And so it came to be. We were at Westmont for fourteen years. During that time our daughter graduated from high school, went off to Eastern University, married, graduated university, and moved back to Durham, where her husband (another Jonathan) graduated from Duke Divinity School. While she was growing up, Marti and I grew through the challenges of college politics, California culture, ill health, and a continuing desire to return to Canada and to teach in a seminary.

After wrestling through a number of issues and circumstances, Marti and I decided that Westmont and Santa Barbara were not such bad things after all. We accepted that we would be there until my retirement. This decision was challenged in 2002 by two friends from Canada who called urging me to submit my name for the theology position at Acadia Divinity College. We were up to the challenge and refused to do so. Then a series of events and conversations compelled us to contact Acadia and in 2003 I was appointed Professor of Theology and Ethics at Acadia Divinity College.

Canada Again
We had three wonderful years with the students at Acadia and the churches in the Convention of Atlantic Baptist Churches, then we were called back home to serve in Western Canada. In June 2006 I became the Pioneer McDonald Professor of Theology at Carey Theological College, as successor to Stan Grenz. The Pioneer McDonald Professor is appointed to serve as “denominational theologian” with primary responsibility at Carey Theological College.

Through Marti’s prayer ministry and my teaching, we seek to serve the cause of Christ for the sake of a lost and suffering world that God in Christ loves to the greatest extent possible. Our understanding of the gospel is still that larger-than-the-cosmos vision we were taught at First Baptist. Our understanding of ministry is still guided by the quest for mutual love among the members of Christ’s body that we learned at Edmonds. The gifts that we bring are those that have been honed through years of training, struggle and suffering. The vision that we have is for a church able to present the good news of Jesus Christ in fresh and faithful language so that people who think that they know Christianity and have written it off as boring, untrue and irrelevant, will take a new look and discover the one true God who loves us in Christ and is the true joy of all our desiring.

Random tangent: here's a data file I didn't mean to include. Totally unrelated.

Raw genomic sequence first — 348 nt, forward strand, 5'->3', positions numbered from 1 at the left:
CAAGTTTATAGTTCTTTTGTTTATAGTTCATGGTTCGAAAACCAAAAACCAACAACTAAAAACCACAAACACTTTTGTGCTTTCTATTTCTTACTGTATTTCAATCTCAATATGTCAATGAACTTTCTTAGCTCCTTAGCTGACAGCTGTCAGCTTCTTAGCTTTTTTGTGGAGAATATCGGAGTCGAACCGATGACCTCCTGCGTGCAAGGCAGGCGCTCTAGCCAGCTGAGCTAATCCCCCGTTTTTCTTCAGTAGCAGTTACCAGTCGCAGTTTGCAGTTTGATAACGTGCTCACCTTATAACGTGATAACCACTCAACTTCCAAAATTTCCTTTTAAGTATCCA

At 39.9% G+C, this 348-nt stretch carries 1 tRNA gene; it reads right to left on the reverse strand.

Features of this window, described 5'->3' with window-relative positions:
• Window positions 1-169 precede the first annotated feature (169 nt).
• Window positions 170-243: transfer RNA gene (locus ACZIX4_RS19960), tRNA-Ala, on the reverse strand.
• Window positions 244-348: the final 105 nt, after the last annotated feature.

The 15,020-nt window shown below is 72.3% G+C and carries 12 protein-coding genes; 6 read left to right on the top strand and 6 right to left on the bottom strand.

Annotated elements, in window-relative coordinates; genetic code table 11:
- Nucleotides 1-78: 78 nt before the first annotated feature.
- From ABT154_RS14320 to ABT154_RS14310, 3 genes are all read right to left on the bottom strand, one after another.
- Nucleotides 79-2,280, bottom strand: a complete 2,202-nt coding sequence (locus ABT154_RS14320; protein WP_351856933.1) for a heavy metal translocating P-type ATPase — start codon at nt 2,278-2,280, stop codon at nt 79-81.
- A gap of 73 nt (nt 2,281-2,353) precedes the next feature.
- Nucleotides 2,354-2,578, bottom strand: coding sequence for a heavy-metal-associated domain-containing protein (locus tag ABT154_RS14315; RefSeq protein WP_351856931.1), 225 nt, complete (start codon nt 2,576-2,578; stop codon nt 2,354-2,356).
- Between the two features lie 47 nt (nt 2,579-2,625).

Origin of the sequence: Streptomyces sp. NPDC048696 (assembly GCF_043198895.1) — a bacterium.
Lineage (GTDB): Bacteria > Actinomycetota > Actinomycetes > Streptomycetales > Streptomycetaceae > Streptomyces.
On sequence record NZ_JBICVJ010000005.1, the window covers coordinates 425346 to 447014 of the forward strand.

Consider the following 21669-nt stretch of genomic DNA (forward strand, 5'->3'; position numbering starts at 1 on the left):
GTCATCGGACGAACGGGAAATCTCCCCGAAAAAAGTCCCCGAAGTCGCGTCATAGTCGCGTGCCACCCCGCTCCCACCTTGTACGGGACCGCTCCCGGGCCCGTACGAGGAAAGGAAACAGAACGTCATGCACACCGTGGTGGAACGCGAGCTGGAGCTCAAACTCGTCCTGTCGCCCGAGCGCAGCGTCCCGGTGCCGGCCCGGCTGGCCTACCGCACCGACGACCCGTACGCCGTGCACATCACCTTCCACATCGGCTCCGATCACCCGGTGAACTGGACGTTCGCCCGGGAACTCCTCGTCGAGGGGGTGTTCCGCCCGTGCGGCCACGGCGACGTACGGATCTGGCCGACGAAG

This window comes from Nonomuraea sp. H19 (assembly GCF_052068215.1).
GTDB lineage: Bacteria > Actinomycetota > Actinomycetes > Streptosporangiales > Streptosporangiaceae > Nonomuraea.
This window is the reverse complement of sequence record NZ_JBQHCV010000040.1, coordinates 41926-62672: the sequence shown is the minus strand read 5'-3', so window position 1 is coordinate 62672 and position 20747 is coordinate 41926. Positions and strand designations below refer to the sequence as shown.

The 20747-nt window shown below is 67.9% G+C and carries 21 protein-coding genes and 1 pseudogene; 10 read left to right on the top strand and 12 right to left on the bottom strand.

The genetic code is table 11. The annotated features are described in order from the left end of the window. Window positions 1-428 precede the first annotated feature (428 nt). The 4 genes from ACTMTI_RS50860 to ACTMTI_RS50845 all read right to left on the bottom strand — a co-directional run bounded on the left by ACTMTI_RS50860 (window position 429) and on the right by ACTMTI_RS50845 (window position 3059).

Jonathan R. Wilson
Carey Theological College

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2 Responses to “About The Theologian”

  1. dougtheslug Says:

    Hi Jonathan, just tonight I stumbled on the news of Marti passing. Like ships passing in the night, I was in and out of VGH during September 2010 for treatment for HCV. Little did I know that Marti was a resident there.

    I watched your Carey vids on YouTube.

    Hey, welcome back to Canada, yankee.

  2. dougtheslug Says:

    Many Professional-Christians stumble on the concept of “being called by God” at every turn — as though they have a direct line to God and his wishes for Planet Earth. How bizarre. How incredibly arrogant.

    Personally, I suspect God is a very busy guy, with little time for the average person. (He has a universe to run, after all.) Many Professional-Christians absolutely don’t get this concept. Their “personal calling” is about all they can grasp, intellectually. Even a PhD can’t separate them from this childish, myopic folly. Is this what butters their bread? Pays their rent?

    From an evangelical standpoint, it’s a tough slog when these Professional-Christians attempt to reach out to non-christians (95% of North America)…without turning them off with these head-in-the-sand, blind-as-a-bat professional christian failures. What a thing. Is this what Christianity has been reduced to?